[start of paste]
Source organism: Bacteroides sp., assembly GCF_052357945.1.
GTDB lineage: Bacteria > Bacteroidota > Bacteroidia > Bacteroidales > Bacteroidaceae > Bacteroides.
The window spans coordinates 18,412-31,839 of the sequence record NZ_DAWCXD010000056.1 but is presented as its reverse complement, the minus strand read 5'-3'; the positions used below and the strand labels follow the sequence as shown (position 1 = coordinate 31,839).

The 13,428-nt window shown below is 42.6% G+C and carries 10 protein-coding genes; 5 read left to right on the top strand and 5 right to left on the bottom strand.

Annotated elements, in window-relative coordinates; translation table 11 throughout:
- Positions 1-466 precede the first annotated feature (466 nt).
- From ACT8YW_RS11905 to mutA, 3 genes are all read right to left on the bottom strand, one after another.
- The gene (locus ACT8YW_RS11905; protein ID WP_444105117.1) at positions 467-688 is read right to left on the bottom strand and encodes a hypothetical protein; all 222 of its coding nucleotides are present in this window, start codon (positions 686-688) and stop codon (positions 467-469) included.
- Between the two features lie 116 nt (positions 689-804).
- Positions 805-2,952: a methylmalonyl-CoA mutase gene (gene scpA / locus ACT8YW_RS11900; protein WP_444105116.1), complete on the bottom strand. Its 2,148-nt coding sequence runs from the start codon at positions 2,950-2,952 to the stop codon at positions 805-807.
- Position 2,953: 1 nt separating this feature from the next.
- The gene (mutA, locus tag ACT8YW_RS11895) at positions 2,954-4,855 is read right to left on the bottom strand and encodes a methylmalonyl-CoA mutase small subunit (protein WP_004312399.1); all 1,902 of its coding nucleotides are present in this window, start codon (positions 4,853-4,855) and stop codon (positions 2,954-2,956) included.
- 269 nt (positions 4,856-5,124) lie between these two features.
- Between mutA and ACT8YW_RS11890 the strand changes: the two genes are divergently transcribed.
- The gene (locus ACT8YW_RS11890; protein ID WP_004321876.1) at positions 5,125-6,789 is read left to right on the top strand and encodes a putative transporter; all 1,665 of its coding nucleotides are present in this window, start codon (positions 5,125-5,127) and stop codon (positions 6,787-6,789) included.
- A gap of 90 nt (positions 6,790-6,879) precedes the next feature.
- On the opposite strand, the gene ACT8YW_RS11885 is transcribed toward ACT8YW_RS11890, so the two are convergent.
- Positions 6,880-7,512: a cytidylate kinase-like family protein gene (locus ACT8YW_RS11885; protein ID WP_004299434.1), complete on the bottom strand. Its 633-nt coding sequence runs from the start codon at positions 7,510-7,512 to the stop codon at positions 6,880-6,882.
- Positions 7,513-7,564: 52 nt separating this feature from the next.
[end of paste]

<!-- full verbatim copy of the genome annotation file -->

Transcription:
Source organism: Bacteroides sp., assembly GCF_052357945.1.
GTDB lineage: Bacteria > Bacteroidota > Bacteroidia > Bacteroidales > Bacteroidaceae > Bacteroides.
The window spans coordinates 18,412-31,839 of the sequence record NZ_DAWCXD010000056.1 but is presented as its reverse complement, the minus strand read 5'-3'; the positions used below and the strand labels follow the sequence as shown (position 1 = coordinate 31,839).

The 13,428-nt window shown below is 42.6% G+C and carries 10 protein-coding genes; 5 read left to right on the top strand and 5 right to left on the bottom strand.

Annotated elements, in window-relative coordinates; translation table 11 throughout:
- Positions 1-466 precede the first annotated feature (466 nt).
- From ACT8YW_RS11905 to mutA, 3 genes are all read right to left on the bottom strand, one after another.
- The gene (locus ACT8YW_RS11905; protein ID WP_444105117.1) at positions 467-688 is read right to left on the bottom strand and encodes a hypothetical protein; all 222 of its coding nucleotides are present in this window, start codon (positions 686-688) and stop codon (positions 467-469) included.
- Between the two features lie 116 nt (positions 689-804).
- Positions 805-2,952: a methylmalonyl-CoA mutase gene (gene scpA / locus ACT8YW_RS11900; protein WP_444105116.1), complete on the bottom strand. Its 2,148-nt coding sequence runs from the start codon at positions 2,950-2,952 to the stop codon at positions 805-807.
- Position 2,953: 1 nt separating this feature from the next.
- The gene (mutA, locus tag ACT8YW_RS11895) at positions 2,954-4,855 is read right to left on the bottom strand and encodes a methylmalonyl-CoA mutase small subunit (protein WP_004312399.1); all 1,902 of its coding nucleotides are present in this window, start codon (positions 4,853-4,855) and stop codon (positions 2,954-2,956) included.
- 269 nt (positions 4,856-5,124) lie between these two features.
- Between mutA and ACT8YW_RS11890 the strand changes: the two genes are divergently transcribed.
- The gene (locus ACT8YW_RS11890; protein ID WP_004321876.1) at positions 5,125-6,789 is read left to right on the top strand and encodes a putative transporter; all 1,665 of its coding nucleotides are present in this window, start codon (positions 5,125-5,127) and stop codon (positions 6,787-6,789) included.
- A gap of 90 nt (positions 6,790-6,879) precedes the next feature.
- On the opposite strand, the gene ACT8YW_RS11885 is transcribed toward ACT8YW_RS11890, so the two are convergent.
- Positions 6,880-7,512: a cytidylate kinase-like family protein gene (locus ACT8YW_RS11885; protein ID WP_004299434.1), complete on the bottom strand. Its 633-nt coding sequence runs from the start codon at positions 7,510-7,512 to the stop codon at positions 6,880-6,882.
- Positions 7,513-7,564: 52 nt separating this feature from the next.